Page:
This is taken from a posting I made to a bi mailing list which started off talking about the case of JoAnn Loulan, a self-identified lesbian, and a self-identified non-bisexual, who has a maleprimary partner.
I have greatly mixed feelings about Loulan's situation.
On one hand, given the definition that I (and many other bisexual people) often use for the 'bisexual', this woman is bisexual. For those of us who prefer a relatively inclusive definition of the term, Loulan's own words immediately qualify her as a bisexual, so her denial reads as biphobic, bigoted and 'in denial.'
On the other hand, for people who tend to see the Kinsey scale as more evenly apportioned between straight, bi and gay/lesbian, there is little question that Loulan is lesbian. In addition, many of these terms, lesbian in particular, have come to mean a great deal more than who one is physically and/or emotionally attracted to, they have (unfortunately, perhaps) become cultural and political descriptors as well.
In general, no two people share the same set of denotations and connotations for the words that they use. In general, what meanings we attribute to words reflect our experience and our values. Experience because we use words to describe the differences and similarities between the things we've experienced. Values because we tend to mentally focus on the definitional divides that help us explain our points of view, that reflect the differences and similarities that we believe are important.
Nowhere are these differences of meaning more evident than in the field of emotions, relationships and sexuality. (Here's a fun experiment: write down your own definition of the word love. Now ask five of your friends to do the same. You'll probably find that all six are different.)
In the end, these differences force me to adopt a descriptivist view of semantics, a view that there isn't a 'right' and a 'wrong' meaning of a word, only a 'more common' and 'less common' meaning. A tiny difference, I'm sure, but an important one when it comes to the use of words and its relationship to identity politics.
That doesn't mean that I am not discomforted by Loulan's words. I share the same emotional reaction that many bisexuals I know have to them, a reaction of disbelief, a presumption of her being in denial. Those are my reactions, however. Reading her entire words I do believe that she believes she is being honest with her words, that she is trying to convey who she is through her choice of words. And to me, denying her the right to use the words she chooses for herself, feels wrong.
In the end, one of the true sadnesses of all of these arguments is that they are by nature arguments of exclusion politics. "You don't qualify as a lesbian." "I don't want to be thought of as a bisexual." In my experience, such politics are always more destructive than beneficial. I personally would like to work towards a more inclusive view of these terms, in addition to working towards personally using these terms more inclusively.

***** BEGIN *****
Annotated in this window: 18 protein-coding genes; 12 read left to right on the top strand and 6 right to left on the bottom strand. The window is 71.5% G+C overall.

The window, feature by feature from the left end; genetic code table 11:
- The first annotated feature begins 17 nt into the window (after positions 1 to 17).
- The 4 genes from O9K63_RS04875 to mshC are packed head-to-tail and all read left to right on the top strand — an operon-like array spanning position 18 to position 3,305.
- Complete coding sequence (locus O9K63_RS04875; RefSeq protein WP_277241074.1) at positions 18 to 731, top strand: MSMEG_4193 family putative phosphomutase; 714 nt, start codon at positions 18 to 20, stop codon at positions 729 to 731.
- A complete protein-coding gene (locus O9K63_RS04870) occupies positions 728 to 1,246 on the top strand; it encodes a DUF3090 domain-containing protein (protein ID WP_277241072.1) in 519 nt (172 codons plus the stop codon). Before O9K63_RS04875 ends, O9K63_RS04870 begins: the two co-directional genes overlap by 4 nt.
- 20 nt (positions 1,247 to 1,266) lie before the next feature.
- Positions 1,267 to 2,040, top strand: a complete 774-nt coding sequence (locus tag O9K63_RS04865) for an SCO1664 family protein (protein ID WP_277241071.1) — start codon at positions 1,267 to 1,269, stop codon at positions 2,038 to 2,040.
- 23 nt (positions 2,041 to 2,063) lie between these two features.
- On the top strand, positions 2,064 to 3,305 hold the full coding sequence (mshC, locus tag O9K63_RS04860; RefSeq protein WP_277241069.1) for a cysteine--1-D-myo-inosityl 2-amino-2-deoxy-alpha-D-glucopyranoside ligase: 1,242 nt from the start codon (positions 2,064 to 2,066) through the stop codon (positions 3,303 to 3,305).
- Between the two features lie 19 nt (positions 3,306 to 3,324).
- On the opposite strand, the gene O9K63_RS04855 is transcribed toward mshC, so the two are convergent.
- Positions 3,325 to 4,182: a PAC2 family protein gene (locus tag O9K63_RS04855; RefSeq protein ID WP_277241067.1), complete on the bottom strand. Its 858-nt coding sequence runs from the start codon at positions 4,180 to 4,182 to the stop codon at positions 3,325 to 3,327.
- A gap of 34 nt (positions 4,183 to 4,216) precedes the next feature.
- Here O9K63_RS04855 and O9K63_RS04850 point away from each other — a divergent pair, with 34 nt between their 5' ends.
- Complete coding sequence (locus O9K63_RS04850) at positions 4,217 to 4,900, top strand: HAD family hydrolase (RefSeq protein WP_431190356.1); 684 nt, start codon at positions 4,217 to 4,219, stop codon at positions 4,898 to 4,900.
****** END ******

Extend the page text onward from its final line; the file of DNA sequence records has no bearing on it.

As I've mentioned, people vary widely in their reaction to words. This includes the level of inclusivity that those words convey.
I've been listening to people talk about labels for a while, and I've noticed a few things about how I hear these words, and I'm curious whether other people share my reactions--in part because it is my desire for my words to be interpreted in a relatively inclusive semantic frame.
One thing I've noticed that often makes a big difference in tone is the difference between noun and adjectival uses of labels. For example, I could say "I am bisexual." or "I am a bisexual." Both say something about me, but my perception of tone in the two is somewhat different.
I tend to like the tone of the first better. To my ear, the noun usage conveys connotations that I wouldn't mean for myself.
Let's look at an example, comparing "I am Christian" to "I am a Christian."
When I hear the first, I mostly hear it as telling me something about the religious beliefs of the person. By comparison, the second statement often feels to me as if it carries more baggage verbally. It defines a group of people "Christians" vs. "not-Christians". Most adjectives are analog, you can be "a little Christian" (let's ignore "a little bit pregnant"). Nouns tend to feel more digital, the second statement carries a "There are Christians, and there are non-Christians, and I am one of the first group." tone. And that feels more exclusionary, and sometimes judgemental.
In addition, the noun usage carries a greater sense (to my ear) of implying that it is telling you more about me. To push the point a bit humorously, if I say "I am blond." (which I am) you may not draw any additional conclusions, but if I tell you "I am a blonde." it feels like I'm trying to convey that I fit a lot of the attributes of the whole "blonde" stereotype. (If I tell you "I are a blonde.", the situation is even worse. But I digress.)
Despite the silliness of the previous example, I think that the analogy holds (albeit perhaps less strongly.) for other adjectives. Try it with "straight", "gay", "bi", "lesbian", "black", "white", "green", "Wiccan", etc. and let me know what you think.
Last modified: 22 October 2000